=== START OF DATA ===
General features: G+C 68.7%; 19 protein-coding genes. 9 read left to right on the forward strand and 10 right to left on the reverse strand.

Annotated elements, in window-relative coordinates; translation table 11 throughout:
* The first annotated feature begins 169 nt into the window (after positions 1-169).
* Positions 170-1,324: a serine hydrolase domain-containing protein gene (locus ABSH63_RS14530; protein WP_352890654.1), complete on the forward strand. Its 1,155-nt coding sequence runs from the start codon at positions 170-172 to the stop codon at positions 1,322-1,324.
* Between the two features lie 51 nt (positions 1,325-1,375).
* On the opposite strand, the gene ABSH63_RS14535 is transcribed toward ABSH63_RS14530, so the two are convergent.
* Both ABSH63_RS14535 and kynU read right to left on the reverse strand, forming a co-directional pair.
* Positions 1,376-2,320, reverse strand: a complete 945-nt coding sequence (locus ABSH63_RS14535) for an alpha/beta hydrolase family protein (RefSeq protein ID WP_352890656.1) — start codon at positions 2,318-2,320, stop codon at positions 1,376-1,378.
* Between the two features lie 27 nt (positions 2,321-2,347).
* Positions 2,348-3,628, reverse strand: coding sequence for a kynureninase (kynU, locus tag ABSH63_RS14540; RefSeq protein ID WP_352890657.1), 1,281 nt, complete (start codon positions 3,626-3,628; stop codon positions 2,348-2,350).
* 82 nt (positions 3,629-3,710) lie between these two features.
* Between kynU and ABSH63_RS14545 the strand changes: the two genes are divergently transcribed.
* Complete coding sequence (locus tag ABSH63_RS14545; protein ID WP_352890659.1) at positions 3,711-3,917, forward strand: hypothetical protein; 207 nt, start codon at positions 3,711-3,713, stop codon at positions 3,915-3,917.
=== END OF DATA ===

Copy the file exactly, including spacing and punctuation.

General features: G+C 68.7%; 19 protein-coding genes. 9 read left to right on the forward strand and 10 right to left on the reverse strand.

Annotated elements, in window-relative coordinates; translation table 11 throughout:
* The first annotated feature begins 169 nt into the window (after positions 1-169).
* Positions 170-1,324: a serine hydrolase domain-containing protein gene (locus ABSH63_RS14530; protein WP_352890654.1), complete on the forward strand. Its 1,155-nt coding sequence runs from the start codon at positions 170-172 to the stop codon at positions 1,322-1,324.
* Between the two features lie 51 nt (positions 1,325-1,375).
* On the opposite strand, the gene ABSH63_RS14535 is transcribed toward ABSH63_RS14530, so the two are convergent.
* Both ABSH63_RS14535 and kynU read right to left on the reverse strand, forming a co-directional pair.
* Positions 1,376-2,320, reverse strand: a complete 945-nt coding sequence (locus ABSH63_RS14535) for an alpha/beta hydrolase family protein (RefSeq protein ID WP_352890656.1) — start codon at positions 2,318-2,320, stop codon at positions 1,376-1,378.
* Between the two features lie 27 nt (positions 2,321-2,347).
* Positions 2,348-3,628, reverse strand: coding sequence for a kynureninase (kynU, locus tag ABSH63_RS14540; RefSeq protein ID WP_352890657.1), 1,281 nt, complete (start codon positions 3,626-3,628; stop codon positions 2,348-2,350).
* 82 nt (positions 3,629-3,710) lie between these two features.
* Between kynU and ABSH63_RS14545 the strand changes: the two genes are divergently transcribed.
* Complete coding sequence (locus tag ABSH63_RS14545; protein ID WP_352890659.1) at positions 3,711-3,917, forward strand: hypothetical protein; 207 nt, start codon at positions 3,711-3,713, stop codon at positions 3,915-3,917.